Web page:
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Thursday, April 19, 2007


It was only once i used a rapid-fire pistol. It was a dainty thing that fit snugly into the palm, like a heavy-built tool a child might wave around knowing they've been told not to, but feeling flush with tingling strength from doing so. I was young and when metal was pressed into my hand - i pointed, pulled, and absorbed.
- - -

i am convinced that nurture rules our existence. genetics and pre-disposition are of little influence on behavior, in my opinion. there are the extremes ~ those who have switches wired in such ways that no amount of experience will stave off their injuries. but, i am convinced this is rare.

i am convinced that the sociopath is a created creature. i believe that we all have the ability to turn off empathy for others, dehumanize them, separate them from having the same fears, pain, loves as we do. i believe that we are trained, either poorly or well, to fend off these slips into the emotional void. i believe this is the evolution of the human ~ whether or not we train ourselves well, or poorly.

and whether or not we help train others.

i have worked and played with people from all corners of this world. i have spoken with the young genius and gaped at the old bigot. i have fought, i have loved, i have feared.

and i believe that we are all of the same cloth, if not the same cut. i believe we learn to value or not value each other. i believe ... we choose.


shawndoggy said...

then maybe you can explain who we "catch" mental illnesses from?

Olaf Vanderhoot said...

300million people in the US.

how many do we have that are mentally ill?

what is the percentage?

would you consider that 'rare?'

X Bunny said...

word, olaf


sdog: first of all, it depends on how you define 'mental illness'

there are genetic tendencies towards certain disorders: depression, anxiety disorders, bipolar disorder for examples

and there are documented chemical imbalances in neurotransmitters that occur in these conditions

and it can influence your behavior and choices and i believe in the power of that

just experiencing the loss of control a day of pms causes is frightening and makes me believe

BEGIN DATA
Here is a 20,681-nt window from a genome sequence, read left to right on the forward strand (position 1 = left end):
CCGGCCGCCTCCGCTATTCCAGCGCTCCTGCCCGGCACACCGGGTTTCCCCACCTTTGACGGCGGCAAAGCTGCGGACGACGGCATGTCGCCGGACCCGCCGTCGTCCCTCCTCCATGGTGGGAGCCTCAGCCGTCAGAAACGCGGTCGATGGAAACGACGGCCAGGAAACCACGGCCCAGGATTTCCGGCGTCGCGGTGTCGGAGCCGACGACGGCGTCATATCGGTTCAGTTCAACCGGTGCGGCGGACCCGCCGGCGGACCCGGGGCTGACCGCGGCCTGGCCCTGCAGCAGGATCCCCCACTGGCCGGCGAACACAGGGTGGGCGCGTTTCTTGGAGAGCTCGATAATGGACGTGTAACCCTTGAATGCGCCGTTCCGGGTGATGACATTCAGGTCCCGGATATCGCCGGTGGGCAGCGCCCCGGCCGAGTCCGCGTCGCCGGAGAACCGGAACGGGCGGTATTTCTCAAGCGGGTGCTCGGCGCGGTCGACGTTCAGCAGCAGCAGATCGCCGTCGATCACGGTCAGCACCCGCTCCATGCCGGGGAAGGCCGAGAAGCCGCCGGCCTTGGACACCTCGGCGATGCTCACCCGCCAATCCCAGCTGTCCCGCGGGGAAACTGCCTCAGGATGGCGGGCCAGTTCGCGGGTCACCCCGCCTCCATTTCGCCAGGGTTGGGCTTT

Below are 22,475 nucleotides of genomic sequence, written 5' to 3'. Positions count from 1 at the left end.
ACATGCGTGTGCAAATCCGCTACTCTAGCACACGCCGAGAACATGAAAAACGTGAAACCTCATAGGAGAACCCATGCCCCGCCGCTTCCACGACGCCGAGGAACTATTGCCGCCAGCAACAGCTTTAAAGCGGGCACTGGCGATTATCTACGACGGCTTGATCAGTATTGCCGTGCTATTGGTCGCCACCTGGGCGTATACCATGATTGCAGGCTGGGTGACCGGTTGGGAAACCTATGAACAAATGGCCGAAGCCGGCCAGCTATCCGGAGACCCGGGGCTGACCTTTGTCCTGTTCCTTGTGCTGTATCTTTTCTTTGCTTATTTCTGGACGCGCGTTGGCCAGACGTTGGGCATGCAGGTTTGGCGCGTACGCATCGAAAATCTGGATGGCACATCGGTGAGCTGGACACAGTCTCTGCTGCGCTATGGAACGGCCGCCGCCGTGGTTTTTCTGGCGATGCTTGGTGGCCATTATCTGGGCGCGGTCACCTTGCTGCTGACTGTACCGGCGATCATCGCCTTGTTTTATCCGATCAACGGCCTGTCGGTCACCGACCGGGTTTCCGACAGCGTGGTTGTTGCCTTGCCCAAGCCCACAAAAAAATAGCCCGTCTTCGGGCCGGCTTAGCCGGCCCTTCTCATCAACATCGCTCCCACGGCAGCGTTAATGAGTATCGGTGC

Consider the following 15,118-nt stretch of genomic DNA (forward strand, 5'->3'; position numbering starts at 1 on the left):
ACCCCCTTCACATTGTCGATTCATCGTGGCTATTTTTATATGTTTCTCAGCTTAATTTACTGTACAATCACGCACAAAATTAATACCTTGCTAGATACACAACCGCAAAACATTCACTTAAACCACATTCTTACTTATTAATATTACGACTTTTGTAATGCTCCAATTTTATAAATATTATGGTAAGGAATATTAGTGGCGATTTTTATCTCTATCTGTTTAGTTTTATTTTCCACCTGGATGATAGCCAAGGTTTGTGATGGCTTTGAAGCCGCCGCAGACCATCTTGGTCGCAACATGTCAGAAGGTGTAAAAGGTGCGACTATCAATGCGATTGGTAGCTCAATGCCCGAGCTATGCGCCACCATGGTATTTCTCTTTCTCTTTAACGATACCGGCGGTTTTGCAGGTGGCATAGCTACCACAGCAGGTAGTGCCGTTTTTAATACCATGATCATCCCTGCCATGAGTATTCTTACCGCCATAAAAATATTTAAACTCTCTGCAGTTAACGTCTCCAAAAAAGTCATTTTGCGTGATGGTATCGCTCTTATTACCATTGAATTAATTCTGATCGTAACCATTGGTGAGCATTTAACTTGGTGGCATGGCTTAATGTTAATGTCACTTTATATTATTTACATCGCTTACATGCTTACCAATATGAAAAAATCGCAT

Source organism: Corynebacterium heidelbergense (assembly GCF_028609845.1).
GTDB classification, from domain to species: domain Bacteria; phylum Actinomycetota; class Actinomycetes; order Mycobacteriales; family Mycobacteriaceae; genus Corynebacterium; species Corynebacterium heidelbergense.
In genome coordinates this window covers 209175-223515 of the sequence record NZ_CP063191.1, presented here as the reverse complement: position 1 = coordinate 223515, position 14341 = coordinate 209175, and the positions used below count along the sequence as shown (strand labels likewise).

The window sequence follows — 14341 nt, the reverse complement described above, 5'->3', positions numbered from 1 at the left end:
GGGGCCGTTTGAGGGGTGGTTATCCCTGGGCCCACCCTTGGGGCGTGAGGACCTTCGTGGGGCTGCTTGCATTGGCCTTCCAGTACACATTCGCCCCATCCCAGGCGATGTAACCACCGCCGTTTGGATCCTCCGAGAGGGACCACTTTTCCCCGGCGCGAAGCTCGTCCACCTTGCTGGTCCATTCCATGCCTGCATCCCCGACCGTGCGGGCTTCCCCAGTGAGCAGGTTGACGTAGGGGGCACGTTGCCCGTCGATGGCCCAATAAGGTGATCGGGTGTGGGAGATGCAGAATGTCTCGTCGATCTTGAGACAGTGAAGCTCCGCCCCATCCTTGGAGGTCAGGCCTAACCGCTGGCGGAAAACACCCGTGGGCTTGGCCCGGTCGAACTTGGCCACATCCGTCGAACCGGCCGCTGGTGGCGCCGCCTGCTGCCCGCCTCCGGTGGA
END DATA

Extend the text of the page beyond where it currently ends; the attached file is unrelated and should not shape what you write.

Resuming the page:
but not everyone with these genetic tendencies develops these disorders--for most people it is just a tendency, and the environment, how we learn to behave, the nurture facture plays a significant role in whether those genetic tendencies manifest

now personality disorders are a whole 'nother ball of wax and fur

these are not genetic--they are learned--and this includes the antisocial personality (aka-sociopath)

these disorders are our own making, each individually, each family, each society


i better have a few more chocolate chip cookies left to get me through this day

Velo Bella said...

I believe the spectrum of what we can choose from, is predetermined.

Any mother of more than one, can attest to this. Behavior, even under the same circumstances, different, even in infancy.

The son of the baseball player, that wants only to play the piano. The daughter of the party girly-girl, dressed in fancy dresses with little matching shoes, wanting only to climb trees and play hockey. Where did this desire come from, when the environment presented and encouraged was otherwise?

Many times it is a lethal combination of nature and nuture that makes a sociopath. In some study of serial killers, 64% of them were found to have a frontal lobe abnormality (either by birth or damage). Other studies have shown that most psychopaths show an abornmal hippocampus (is that near the medula oblangata?) Of couse, in that case, the argument can be made of whether environment or genes caused the abnormality.

There are those with this wiring, but a loving upbringing, and they thrive. There are those without this wiring, and a neglectful upbringing, and they overcome.

A preexisting wiring, plus the right amount of neglect...kaboom.

And what of the kids with Autism or Aspergers? There is no amount of nurture that will allow them to feel the empathy that those with normal brain development feel. A functioning Asperberger can learn ways to compensate, to do what their society deems as correct, but that is not the same as feeling it.

The brain is an amazingly complex funny looking organ, one little wire, one little chemical..and things go wacky.

So throw me in the Nature+Nuture ring.

McSassy said...

I'm not sure anyone even wants to hear from me on this one......

With that I'll say great topic.


shawndoggy said...

what's the percentage of sociopaths (talking about people who could be diagnosed with antisocial personality disorder, correct?) as compared to the mentally-ill-with-genetic-basis (i.e. schizophrenia, bipolar, alzheimers, dementia, autism, Asperger's, etc)?

I've got to believe that "sociopathy" (which really, man, is sooooo "One Flew Over the Cuckoo's Nest") is much rarer.